A Reflection on International Women's Day, 2019: A Call For Resilience And Belief
This year (2019) was no different, considering that celebrations were organized on the theme;-“Think Equal, Build Smart, Innovate for Change”.
Appropriately, various international and local activities planned for the day, Friday, 8th March, 2019, are trending on various social media platforms under the tagline “Balance for Better”. It is obvious that the quest for equality in all arenas of life is still on and must be won. That premise presupposes the existence of unequal grounds in various fields of human endeavour, with mostly males being accorded the pride of higher positions. In many societies, including our own, these practices are so engrained that some uniformed men hold entitlement notions around almost everything. In simple terms, women’s rights are not yet recognized as full human rights in many instances. Such is the challenge we are faced with in attempting to win back the inalienable rights of women.
The natural question that confronts us is how such practices can be overcome to afford women their rightful place in societies.
It is in response to this question, and in recognition of the entrenched nature of the situation that, the theme for this year’s celebration is most apposite and timely.
First, not only is the exhortation to ‘think equal’ the most fundamental of the requirements for success, but it is a response to the most puzzling part of the inequality jigsaw. Most people, especially women, tend to accept the status quo as the norm. In fact, most have resigned themselves to fate and essentially become willing partners for reinforcing what is obviously counter-productive. Therefore, any encouragement to think differently must been seen as a call for psychological emancipation. The power of imagination suggests that our conceptions conditions our efforts. A willingness not to accept the status quo begins from deciding that we are all equal.
In fact, all through civilizations, freedoms and rights have never been granted. They have been demanded and taken by those willing to think equal and different. The evidence, if there be the need for some, abound. The quest for decolonization across the world, the Civil Rights Movements in the USA as well as the story of Apartheid in South Africa, offer useful lessons in this regard. In our own small way, a successful change in the manner in which our daughters and sons see the world will be a giant step towards an equal world.
Second, the encouragement to ‘build smart’ seems to recognize the disadvantaged position from which this movement springs. In any relations of unequal power dynamics, the oppressed is almost required to exercise the quality of smartness if some new grounds are to be gained. The important issue is to build smart networks of the coalition of the willing in the pursuit of equality. Women alone may not be able to win new grounds. The support of men will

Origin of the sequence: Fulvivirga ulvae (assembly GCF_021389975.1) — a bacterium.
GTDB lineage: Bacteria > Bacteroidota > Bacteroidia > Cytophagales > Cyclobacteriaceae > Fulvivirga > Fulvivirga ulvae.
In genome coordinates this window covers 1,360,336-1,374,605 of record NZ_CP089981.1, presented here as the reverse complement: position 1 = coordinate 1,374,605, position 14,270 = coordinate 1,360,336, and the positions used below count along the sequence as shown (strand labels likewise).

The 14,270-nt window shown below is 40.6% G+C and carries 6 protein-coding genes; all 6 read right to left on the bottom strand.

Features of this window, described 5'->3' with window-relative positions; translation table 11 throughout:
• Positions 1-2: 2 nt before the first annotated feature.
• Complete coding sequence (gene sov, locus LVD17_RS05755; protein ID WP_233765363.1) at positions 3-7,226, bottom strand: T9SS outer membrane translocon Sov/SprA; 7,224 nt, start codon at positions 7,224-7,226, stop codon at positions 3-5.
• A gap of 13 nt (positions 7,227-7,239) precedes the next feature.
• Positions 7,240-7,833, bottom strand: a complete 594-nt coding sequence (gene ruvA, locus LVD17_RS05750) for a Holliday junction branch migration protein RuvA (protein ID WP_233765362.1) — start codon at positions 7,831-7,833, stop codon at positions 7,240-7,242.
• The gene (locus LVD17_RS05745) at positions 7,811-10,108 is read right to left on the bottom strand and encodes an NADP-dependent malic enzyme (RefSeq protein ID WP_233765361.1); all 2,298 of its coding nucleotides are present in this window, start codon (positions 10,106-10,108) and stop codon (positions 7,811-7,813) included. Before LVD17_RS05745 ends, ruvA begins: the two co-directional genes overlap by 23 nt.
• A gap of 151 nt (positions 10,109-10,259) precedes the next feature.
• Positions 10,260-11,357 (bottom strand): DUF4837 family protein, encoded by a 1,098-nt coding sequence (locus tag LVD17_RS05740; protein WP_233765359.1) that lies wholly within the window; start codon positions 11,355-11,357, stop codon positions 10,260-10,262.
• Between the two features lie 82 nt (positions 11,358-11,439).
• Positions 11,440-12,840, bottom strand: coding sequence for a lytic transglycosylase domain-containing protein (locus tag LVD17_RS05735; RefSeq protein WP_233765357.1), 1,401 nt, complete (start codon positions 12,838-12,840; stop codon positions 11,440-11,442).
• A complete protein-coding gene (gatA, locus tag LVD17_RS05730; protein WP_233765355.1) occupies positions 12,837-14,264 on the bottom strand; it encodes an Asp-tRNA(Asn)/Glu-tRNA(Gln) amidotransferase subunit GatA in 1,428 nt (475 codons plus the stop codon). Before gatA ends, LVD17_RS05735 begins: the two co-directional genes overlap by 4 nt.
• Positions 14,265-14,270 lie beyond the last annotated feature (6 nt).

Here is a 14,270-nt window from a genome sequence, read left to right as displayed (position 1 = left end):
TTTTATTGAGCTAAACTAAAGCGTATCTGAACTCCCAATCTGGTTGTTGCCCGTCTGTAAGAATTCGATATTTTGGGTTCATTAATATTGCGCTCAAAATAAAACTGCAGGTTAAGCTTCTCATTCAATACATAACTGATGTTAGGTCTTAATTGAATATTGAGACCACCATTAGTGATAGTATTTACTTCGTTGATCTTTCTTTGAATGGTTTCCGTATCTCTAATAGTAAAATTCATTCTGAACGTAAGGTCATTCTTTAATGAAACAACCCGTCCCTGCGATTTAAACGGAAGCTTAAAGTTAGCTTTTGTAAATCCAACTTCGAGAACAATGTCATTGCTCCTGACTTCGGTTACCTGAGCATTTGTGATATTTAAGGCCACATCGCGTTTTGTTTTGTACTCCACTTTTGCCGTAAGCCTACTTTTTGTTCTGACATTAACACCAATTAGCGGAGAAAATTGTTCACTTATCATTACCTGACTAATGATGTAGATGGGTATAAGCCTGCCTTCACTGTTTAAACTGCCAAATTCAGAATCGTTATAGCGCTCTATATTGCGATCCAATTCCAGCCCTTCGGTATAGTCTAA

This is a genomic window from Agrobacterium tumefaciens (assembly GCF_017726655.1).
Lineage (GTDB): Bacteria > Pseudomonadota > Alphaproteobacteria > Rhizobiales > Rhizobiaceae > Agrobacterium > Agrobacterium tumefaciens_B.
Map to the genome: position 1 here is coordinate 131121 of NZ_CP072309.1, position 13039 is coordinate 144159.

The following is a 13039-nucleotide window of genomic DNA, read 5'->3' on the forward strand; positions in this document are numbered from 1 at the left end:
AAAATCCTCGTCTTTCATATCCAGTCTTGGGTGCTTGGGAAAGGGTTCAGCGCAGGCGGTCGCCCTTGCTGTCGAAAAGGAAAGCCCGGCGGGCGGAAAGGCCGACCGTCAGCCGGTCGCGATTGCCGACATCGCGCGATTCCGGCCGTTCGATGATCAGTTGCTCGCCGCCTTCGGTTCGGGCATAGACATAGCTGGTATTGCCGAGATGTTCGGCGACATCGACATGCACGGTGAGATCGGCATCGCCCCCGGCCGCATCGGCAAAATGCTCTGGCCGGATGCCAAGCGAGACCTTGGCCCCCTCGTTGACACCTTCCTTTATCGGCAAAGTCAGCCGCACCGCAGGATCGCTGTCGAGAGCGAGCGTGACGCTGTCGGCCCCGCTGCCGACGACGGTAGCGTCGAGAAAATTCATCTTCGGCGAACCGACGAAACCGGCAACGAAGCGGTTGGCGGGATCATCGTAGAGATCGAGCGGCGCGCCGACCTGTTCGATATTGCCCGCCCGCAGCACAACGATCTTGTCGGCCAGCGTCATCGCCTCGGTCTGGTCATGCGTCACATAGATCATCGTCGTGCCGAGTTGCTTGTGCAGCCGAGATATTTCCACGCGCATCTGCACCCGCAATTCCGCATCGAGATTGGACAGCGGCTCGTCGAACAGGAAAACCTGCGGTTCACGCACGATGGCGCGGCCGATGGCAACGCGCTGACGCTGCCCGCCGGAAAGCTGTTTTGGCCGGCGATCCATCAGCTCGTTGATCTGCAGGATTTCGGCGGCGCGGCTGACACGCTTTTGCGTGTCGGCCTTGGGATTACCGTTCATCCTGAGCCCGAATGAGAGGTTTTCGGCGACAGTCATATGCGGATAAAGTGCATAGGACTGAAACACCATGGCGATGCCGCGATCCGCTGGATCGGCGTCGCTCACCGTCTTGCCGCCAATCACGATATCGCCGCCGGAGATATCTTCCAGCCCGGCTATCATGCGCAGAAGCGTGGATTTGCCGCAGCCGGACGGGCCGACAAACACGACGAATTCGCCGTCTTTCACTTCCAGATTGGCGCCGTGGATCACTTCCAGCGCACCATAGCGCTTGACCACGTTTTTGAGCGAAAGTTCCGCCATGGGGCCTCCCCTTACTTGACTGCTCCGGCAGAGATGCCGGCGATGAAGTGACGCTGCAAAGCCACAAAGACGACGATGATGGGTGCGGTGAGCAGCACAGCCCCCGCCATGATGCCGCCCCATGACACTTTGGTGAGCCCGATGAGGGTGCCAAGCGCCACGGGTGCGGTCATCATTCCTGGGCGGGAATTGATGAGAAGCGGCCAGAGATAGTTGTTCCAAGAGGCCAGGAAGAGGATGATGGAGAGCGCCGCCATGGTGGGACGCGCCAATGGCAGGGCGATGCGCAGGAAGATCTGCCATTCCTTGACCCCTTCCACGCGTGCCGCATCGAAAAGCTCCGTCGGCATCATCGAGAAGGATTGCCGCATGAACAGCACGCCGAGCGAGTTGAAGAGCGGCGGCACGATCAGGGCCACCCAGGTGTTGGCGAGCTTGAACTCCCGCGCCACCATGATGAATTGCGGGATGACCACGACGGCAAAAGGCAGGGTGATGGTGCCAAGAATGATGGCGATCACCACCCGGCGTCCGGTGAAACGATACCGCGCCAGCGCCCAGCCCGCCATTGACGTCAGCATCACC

be crucial. Strategically, we must co-opt men and make them ambassadors for our cause. And indeed, the evidence suggesting that it is in man’s ultimate interest to support women empowerment continues to mount over the years. From a generational point of view, it begins with how we train our sons to see the world.
Lastly, the counsel to ‘innovate for change’ captures the need to take action. The element of innovation requires changes in both processes and inputs. It can be assumed that once such changes in the approach are taken, the results, of course, will be different. The desire to innovate must begin from a willingness to learn from past actions and events.
Even more important is the call for joint support towards “Balance for Better”. The need for balance cannot be over-emphasized. In fact, the good book in Proverbs
11: 1 makes it clear that “a false balance is abomination to the LORD: but a just weight is His delight”. Therefore, the quest for gender balance in our homes, offices, communities is not only honourable but also spiritual in roots. The power of a balanced society can only be imagined in
a positive sense as no one side would be unduly overburdened. This is a call not to help, but a call to take up rightful roles.
The sum effect of the gradual nature of progress on equality, amidst entrenched perceptions, is the need for the quality of resilience. Fortunately, and unlike many other natural abilities, resilience is not innate or inherited. No one arrives on this earth with a certain quantum of that. Rather, people consciously build resilience. Like a long-distance runner, we all need to build up our resilience for the long haul. In fact, we must build that quality in our children to press for progress on the equality front. It began, at least in its current forms, over hundred years ago. Much has been achieved. A lot remains undone. Machismo, chauvinism, sexism, and patriarchy still persist and even reign. They exist, not for the absence of good intentions, but
for the presence of an unwillingness to think equal, build smart and innovate for change. It is a solemn call to action for a better world. May we be inspired to kindness in this respect.